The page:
Asian Music and Dance

Postcard from the Netherlands 

The excitement is almost tangible in the lounge of The Hague’s Korzo Theater. It is playtime for the Indian dancers in the Netherlands. The annual India Dans Festival, held in October, is unique of its kind. As a dancer, this is a long week enjoying what you usually do over the weekend. It is also the hub of a nicely mixed audience – young and old, men and women from a diversity of backgrounds who come to see their sister, daughter or granddaughter. Others have come to see their favourite performance art. 

The programme comprises dance performances by professionals and amateurs reflecting the diversity of Indian dance – classical, contemporary and everything in-between. There is the Indian Dance Battle, named after the favourite television programme The Ultimate Dance Battle; and films documenting the classic Indian dance styles and workshops, one of which is led by bharatanatyam dancer, choreographer and curator, Dr Anita Ratnam. There is a performance with Monalisa Ghosh and Dutch students trained by her, and a concert by Shubhankar Chatterjee pleases the ears of the audibly-oriented among us, but for me, the highlight of the week is Rising by Aakash Odedra, the young artist’s first performance in the Netherlands. The audience was thrilled to see Odedra take to the stage; a real ambassador for the form who represents the ambition of the dancers in the audience. 

The number of dancers practising bharatanatyam, kathak, odissi, kuchipudi or Bollywood in the Netherlands diminished in the early twenty-first century but it is slowly rising again. The Bollywood dance schools have, by far, the largest number of students, closely followed by the bharatanatyam. Most of the students are in their twenties, practising and performing on a regular basis. There are few Dutch choreographers who are known to be exploring the borders of their art, but those who do continue to surprise their audiences with new material which is inspired by narrative, music or the body language of other styles. The Korzo Theater is not only the venue of the India Dans Festival but also the creative base of artist-in-residence Kalpana Raghuraman where she is supported in collaborating with modern dancers as well as performers of Indian dance. For the past two years she has produced performances with dancers of Indian origin. This has contributed a great deal to the development of their skills and sense of self.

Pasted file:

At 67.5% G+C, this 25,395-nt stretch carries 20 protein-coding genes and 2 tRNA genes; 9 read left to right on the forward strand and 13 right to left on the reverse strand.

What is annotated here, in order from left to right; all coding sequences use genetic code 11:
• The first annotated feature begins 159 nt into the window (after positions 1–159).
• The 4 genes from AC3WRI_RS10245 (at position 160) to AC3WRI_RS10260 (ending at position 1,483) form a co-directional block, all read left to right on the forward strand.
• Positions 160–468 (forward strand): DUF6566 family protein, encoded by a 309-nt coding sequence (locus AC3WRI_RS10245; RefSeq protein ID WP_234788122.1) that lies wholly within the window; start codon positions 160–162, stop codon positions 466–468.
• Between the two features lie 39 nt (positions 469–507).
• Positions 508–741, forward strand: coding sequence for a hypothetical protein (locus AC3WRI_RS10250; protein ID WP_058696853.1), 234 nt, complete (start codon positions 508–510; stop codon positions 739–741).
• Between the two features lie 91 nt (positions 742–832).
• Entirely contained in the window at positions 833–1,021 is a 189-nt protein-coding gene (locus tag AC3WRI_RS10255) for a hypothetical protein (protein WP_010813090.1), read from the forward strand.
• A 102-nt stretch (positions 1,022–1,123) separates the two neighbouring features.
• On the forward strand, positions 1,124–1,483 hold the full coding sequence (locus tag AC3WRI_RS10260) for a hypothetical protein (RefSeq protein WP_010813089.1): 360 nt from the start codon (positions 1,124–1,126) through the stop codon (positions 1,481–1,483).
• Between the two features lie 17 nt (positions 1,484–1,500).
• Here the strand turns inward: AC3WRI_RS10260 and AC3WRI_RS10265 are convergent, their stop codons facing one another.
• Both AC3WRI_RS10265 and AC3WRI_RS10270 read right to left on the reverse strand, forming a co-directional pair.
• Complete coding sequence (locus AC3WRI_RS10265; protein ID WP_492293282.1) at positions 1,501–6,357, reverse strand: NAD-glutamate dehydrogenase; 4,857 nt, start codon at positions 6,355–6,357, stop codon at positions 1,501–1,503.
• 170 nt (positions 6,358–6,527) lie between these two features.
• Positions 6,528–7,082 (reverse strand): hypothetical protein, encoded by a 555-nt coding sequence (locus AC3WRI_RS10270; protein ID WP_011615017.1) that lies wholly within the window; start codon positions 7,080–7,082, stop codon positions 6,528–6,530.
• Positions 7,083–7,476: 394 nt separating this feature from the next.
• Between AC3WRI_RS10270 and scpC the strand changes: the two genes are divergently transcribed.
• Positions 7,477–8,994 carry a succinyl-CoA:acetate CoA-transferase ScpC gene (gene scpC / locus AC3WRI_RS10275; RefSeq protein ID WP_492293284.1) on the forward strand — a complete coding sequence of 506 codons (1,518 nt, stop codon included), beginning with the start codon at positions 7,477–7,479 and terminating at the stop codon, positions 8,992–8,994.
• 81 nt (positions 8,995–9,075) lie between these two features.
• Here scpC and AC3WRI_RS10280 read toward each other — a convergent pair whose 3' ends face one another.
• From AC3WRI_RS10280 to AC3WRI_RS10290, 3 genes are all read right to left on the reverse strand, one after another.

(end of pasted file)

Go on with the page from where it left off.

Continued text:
Nevertheless, there are reasons for concern. Due to recent political changes, a few theatres that supported and programmed Indian dance must close their doors at the end of this year. This will mean a complete loss of easily accessible stage experience for the amateur dancers. It will also mean less opportunity for the audience to see Indian dance performed at a professional level. If the tide changes again, a lot of effort will be needed to build up their experience and the audience has to expand. However, the small and fragile dance community knows its ups and downs. Stepping out of the parampara into new and sometimes daring territory is not always embraced by everyone. In the Netherlands another element of attention is the artistic level of the dance forms. Dancers of innovative Indian dance are more highly-trained in the United Kingdom than in the Netherlands. More support should be given to dancers and choreographers in order to allow their talent to blossom. The English experience should provide even more motivation.

The annual India Dans Festival means a lot to those practising Indian dance who have long and strong roots in Dutch soil. Over the years this has involved a relatively small group of dedicated dancers who perform and adapt their choreographies, training others and working with musicians, light technicians, dramatists and directors. Moreover, the confident and spirited attitude of the younger generation gives hope for the future. They have seen different dance styles on and offline. They do not hesitate to express their wishes and goals and they are willing to put an effort into getting what they want. What they need is guidance and encouragement in getting there and opportunities to develop their skills in different areas. The festival is not only a presentation of the current state of the scene of Indian dance but also an inspiring fountain of new ideas and possibilities and a feel-good event for those pioneering Indian dance in the Netherlands and for those watching it.



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